By Herbert Ssempogo
Whereas Uganda’s oil and gas projects are well intentioned, skeptics argue otherwise! Over the months, attacks largely online, have surged focusing on the East African Crude Oil Pipeline (EACOP).
Yet, the Upstream (Tilenga and Kingfisher) and the midstream-EACOP projects are conjoined. Each of them is vital for the other’s success. An attack on one is an attack on Uganda’s progress! Activists, largely foreign based and backed, are predicting doom and gloom: the projects are not good commercially and environmentally. We say the opposite.
On the commercial side, close to US$20bn is going to be injected in the projects. This is almost half of Uganda’s GDP in 2021, according to the UBOS statistical abstract for 2021/22. The investment will have a ripple effect-employment and contracts for Ugandans plus stimulating other sectors, which will provide goods and services. Using the prevailing crude oil prices, the government would earn close to $70bn over the projects’ lifetime.
Regarding EACOP, it is estimated that Uganda will realize between US$350 and US$400 million from the 15% equity shareholding. Production Sharing Agreements (PSAs) between the Government and international oil companies guide the sharing of proceeds from the crude oil. However, revenue from EACOP is linked to the total Upstream projects revenue because the pipeline is an enabler. It will also create employment, contracts for goods and services and generate tax for both Governments (Uganda and Tanzania).
The refinery will process 60,000 barrels of crude oil per day into refined products including liquefied petroleum gas, a clean source of energy. Plus, it will improve Uganda’s balance of payments by reducing the import bill of petroleum products currently costing $2bn annually.
All the proceeds are to be deposited in the Petroleum Fund and the funds will only be used to invest for future generations and support infrastructure development.
The worry, therefore, that the proceeds would not benefit Uganda, is not justified. Moreover, Uganda is a member of the Extractives Industries Transparency Initiative, requiring openness and accountability vis-a-vis the sub-sector activities. This is in addition to various institutions, which will act as checks and balances for both players (companies) and officials.
Employment of Ugandans is another major concern-pessimists argue that Ugandans will not be hired. The National Content Regulations (Midstream & Upstream) 2016 require the hiring of competent, qualified Ugandans. Indeed, several Ugandans are employed including at senior levels. For example, the EACOP Ltd. Deputy General Manager is John Bosco Habumugisha while the TotalEnergies EP Uganda Deputy Managing Director is Mariam Nampeera Mbowa. A total of 5,106 Ugandans are employed by international oil companies (IOCs), their contractors and sub-contractors. This is out of 5,372 employees in the sub-sector.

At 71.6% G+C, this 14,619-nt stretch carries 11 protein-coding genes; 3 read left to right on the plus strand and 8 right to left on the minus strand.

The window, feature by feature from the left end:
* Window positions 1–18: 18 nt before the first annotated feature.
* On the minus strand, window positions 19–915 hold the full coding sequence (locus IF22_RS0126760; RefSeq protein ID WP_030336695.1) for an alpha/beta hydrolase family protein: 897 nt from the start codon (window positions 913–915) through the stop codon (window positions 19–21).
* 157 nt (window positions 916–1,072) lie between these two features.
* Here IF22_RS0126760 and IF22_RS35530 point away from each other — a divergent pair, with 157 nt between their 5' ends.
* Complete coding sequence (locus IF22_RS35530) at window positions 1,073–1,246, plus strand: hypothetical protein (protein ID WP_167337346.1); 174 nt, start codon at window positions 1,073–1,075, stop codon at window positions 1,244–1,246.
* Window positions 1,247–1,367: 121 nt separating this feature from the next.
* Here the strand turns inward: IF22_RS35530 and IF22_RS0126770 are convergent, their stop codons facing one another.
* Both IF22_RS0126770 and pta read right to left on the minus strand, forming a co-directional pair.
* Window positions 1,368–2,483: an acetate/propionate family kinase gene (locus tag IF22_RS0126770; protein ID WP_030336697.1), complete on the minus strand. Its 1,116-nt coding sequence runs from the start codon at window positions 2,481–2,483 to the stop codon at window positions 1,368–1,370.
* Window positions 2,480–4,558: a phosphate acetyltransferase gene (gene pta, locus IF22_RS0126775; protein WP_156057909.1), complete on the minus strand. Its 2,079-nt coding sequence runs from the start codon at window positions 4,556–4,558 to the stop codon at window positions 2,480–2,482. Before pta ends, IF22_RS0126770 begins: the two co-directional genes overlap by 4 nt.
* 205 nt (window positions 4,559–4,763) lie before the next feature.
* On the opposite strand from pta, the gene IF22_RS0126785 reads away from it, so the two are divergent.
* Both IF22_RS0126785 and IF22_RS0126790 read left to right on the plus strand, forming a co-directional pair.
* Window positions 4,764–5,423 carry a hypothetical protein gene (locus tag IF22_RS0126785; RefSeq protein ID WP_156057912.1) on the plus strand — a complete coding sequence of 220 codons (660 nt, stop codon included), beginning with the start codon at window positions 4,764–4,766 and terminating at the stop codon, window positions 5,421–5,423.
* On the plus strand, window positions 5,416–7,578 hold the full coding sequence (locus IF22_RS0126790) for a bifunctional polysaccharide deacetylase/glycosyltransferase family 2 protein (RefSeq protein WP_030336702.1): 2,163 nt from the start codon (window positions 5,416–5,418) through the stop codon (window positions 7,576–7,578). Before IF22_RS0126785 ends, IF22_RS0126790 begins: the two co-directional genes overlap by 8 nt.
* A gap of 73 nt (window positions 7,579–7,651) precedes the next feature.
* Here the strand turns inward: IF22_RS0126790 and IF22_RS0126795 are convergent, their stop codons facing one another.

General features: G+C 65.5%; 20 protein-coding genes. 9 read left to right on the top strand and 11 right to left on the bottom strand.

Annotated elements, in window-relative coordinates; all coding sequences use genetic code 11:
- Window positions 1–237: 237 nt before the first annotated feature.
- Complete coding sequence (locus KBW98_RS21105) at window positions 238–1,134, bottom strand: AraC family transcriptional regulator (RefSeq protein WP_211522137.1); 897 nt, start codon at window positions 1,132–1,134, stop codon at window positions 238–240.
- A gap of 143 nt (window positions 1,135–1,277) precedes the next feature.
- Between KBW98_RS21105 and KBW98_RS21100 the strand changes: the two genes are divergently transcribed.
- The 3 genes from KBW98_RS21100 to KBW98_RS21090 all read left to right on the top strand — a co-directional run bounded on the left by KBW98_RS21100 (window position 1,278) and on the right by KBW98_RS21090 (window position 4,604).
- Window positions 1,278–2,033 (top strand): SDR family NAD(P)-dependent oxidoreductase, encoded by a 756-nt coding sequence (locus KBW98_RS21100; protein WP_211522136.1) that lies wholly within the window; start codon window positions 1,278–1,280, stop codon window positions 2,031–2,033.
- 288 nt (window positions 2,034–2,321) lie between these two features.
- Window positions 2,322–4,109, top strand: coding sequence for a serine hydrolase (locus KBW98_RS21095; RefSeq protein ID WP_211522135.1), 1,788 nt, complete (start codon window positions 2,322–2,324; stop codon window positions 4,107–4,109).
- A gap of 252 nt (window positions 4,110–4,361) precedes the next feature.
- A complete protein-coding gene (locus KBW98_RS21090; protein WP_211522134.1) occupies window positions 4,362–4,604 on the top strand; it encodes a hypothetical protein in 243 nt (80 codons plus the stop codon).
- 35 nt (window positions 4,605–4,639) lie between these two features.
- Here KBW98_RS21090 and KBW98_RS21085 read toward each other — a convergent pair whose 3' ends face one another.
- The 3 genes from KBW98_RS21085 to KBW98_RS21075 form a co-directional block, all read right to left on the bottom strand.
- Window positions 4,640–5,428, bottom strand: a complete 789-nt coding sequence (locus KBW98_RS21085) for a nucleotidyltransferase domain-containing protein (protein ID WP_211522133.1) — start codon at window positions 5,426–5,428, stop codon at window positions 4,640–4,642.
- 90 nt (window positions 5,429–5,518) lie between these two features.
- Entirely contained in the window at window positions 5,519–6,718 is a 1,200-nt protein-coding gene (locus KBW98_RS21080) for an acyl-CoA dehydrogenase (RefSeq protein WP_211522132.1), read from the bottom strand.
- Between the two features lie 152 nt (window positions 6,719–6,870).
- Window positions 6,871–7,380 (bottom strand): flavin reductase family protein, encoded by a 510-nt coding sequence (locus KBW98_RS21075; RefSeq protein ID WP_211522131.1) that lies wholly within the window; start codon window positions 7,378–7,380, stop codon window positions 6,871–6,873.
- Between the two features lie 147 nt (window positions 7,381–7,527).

Ugandans, who have fully registered and have compliant companies, can and are getting contracts across the 16 sectors “ring-fenced” for Ugandans. According to the Petroleum Authority of Uganda (PAU), the regulator, contracts worth $10.7m were awarded to local companies in 2020. In 2021, they rose to $200m. Shortly before and after the Final Investment Decision, says PAU, Ugandan companies got contracts worth over $600m (about sh2.3 trillion) for the Tilenga and Kingfisher projects. Since 2017, 460 Ugandan companies have got contracts from IOCs. This, like the direct employment, has a positive ripple effect. The intensification in activities, will have a matching rise in contracts subject to compliance.
Additionally, a deliberate thorough framework with elaborate mandates-licensing, regulation and ensuring the State’s commercial interests-for each institution, will ensure efficiency. Elsewhere the absence of this specialization, is what in part, has curtailed optimal exploitation of the oil and gas resources.
This, Ugandans ought to recognize, is a once-in-a-lifetime opportunity. It is imperative, therefore, to prepare at a personal level through acquiring capabilities and skills and formalizing companies to ensure eligibility. More importantly, we should support the ongoing effort. Naysayers (citizens or otherwise) are in countries, which developed thanks to exploiting similar resources! Similarly, it is Uganda’s “right” to exploit the resources for economic and infrastructural growth and improvement of people’s livelihood.
THE WRITER IS A SENIOR CORPORATE AFFAIRS OFFICER AT THE UGANDA NATIONAL OIL COMPANY